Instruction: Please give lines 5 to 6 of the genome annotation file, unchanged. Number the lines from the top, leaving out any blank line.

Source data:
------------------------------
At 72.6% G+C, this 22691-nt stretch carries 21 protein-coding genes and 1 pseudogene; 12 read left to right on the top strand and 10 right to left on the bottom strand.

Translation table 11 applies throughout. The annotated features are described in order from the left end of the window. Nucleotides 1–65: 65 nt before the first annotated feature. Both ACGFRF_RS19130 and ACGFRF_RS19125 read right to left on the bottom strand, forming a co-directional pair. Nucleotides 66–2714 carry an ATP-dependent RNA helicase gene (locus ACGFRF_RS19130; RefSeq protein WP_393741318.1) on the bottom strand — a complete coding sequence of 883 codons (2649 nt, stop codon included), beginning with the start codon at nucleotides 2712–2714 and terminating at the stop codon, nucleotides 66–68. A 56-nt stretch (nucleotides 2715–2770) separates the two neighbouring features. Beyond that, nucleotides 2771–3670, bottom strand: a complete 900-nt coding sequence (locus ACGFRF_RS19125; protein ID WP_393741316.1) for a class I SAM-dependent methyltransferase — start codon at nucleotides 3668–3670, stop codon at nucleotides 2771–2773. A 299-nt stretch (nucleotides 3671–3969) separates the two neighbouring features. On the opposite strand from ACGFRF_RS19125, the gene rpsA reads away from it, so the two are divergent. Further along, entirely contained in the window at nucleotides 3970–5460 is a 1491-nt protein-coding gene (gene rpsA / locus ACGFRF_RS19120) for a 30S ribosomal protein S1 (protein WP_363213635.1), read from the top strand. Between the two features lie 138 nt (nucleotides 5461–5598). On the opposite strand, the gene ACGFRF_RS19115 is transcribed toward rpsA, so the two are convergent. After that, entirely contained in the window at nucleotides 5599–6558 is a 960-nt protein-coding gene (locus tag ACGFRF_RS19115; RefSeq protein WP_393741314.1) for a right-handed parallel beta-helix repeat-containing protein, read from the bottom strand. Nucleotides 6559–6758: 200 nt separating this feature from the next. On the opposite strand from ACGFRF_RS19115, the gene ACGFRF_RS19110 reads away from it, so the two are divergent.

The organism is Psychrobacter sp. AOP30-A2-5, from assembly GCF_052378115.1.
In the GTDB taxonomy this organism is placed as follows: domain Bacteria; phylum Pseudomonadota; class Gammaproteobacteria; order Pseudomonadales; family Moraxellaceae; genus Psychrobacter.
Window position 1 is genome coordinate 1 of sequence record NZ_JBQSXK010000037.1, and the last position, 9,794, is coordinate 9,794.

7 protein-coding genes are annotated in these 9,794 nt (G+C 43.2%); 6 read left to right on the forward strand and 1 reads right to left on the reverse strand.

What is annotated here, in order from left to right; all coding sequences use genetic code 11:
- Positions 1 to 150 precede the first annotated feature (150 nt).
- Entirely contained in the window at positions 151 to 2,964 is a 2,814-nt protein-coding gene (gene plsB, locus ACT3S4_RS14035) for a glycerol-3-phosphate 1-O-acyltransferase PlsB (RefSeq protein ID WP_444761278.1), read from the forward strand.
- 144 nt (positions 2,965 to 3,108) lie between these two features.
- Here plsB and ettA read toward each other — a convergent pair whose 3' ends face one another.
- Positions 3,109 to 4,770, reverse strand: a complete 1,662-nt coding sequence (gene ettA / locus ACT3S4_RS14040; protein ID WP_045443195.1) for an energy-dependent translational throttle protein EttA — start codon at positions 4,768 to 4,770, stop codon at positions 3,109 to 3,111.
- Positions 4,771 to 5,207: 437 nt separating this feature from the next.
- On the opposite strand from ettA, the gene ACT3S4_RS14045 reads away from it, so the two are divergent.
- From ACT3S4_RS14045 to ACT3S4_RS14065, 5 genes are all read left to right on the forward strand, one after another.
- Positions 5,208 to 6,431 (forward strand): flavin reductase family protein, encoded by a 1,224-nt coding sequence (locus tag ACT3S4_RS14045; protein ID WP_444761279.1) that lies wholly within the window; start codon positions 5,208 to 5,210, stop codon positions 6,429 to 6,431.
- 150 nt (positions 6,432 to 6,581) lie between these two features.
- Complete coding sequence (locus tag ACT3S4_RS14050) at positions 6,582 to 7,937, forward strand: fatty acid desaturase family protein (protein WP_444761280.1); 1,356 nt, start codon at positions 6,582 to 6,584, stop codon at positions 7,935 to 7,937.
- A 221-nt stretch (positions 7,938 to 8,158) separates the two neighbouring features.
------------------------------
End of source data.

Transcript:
Window position 1 is genome coordinate 1 of sequence record NZ_JBQSXK010000037.1, and the last position, 9,794, is coordinate 9,794.

7 protein-coding genes are annotated in these 9,794 nt (G+C 43.2%); 6 read left to right on the forward strand and 1 reads right to left on the reverse strand.